Begola Wetland is part of a natural drainage
system that runs for 7 kms from west-to-east, behind the coastal sand dunes,
through to Swan Bay. The wetlands are unique as they sit between two distinctly
different landforms and soil types.
When you visit, you’ll not only hear the calls of the many
frog species that call the wetland home, but you’ll also get to see a diverse
range of bird species.
About this wetland
These freshwater wetlands feature a large, shallow, open-water
zone, with dense stands of emergent macrophytes – aquatic plants that grow in, or on the edge of, the water. They’re
replenished solely by stormwater run-off from the Ocean Grove.
A weir constructed at the eastern-end keeps water in the
wetland for extended periods, however the water dries out about once in every five
years as a natural and important part of the wetland cycle.
What to look for
Birds nest and roost either in grass beside the wetland, or among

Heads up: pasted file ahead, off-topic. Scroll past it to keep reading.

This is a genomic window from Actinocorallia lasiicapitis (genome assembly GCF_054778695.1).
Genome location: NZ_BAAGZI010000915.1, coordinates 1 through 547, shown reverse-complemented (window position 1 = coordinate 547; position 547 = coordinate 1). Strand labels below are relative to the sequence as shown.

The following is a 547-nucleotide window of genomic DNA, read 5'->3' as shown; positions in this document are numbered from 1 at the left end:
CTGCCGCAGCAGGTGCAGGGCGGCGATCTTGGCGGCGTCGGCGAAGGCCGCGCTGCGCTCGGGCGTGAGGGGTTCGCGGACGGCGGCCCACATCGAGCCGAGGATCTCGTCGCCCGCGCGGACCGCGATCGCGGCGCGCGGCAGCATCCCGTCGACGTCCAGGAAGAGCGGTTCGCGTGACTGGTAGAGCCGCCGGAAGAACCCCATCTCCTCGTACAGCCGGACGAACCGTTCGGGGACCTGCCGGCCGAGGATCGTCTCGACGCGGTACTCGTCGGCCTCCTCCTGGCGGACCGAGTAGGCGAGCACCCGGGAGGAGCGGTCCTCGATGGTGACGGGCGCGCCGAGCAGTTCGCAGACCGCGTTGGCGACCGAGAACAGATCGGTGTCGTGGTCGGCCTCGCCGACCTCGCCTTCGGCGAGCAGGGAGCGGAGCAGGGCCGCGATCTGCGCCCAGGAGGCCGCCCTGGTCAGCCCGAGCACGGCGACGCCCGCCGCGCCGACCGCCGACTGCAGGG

the reeds. Many of the waterbirds forage for food on the shallow floor of the
wetland and along its marshy edges.
regularly visit include:
Latham’s Snipe – these birds migrate
over 8000km from Japan around August/September, and return in March/April
Pacific Black Duck
Australian Wood Duck
White - faced Heron
What to listen for
Begola means‘place of many frogs’
in Wadawurrung traditional language. Can you hear their calls?
Brown Tree Frog – a rapid and repeated harsh whirring ‘creeeeeee
creee cree cree cree’
Marsh Frog – a single, sharp call of ‘click’ or ‘plock’
Common Froglet – a series of 3–5 rapid, chirping calls ‘crick,
Frog – a short, musical and explosive ‘bonk’ call.
Things to do
Visit the viewing
platform at the eastern end of the wetlands, which can be accessed from Emperor
All abilities access
Free car parking
Dogs on lead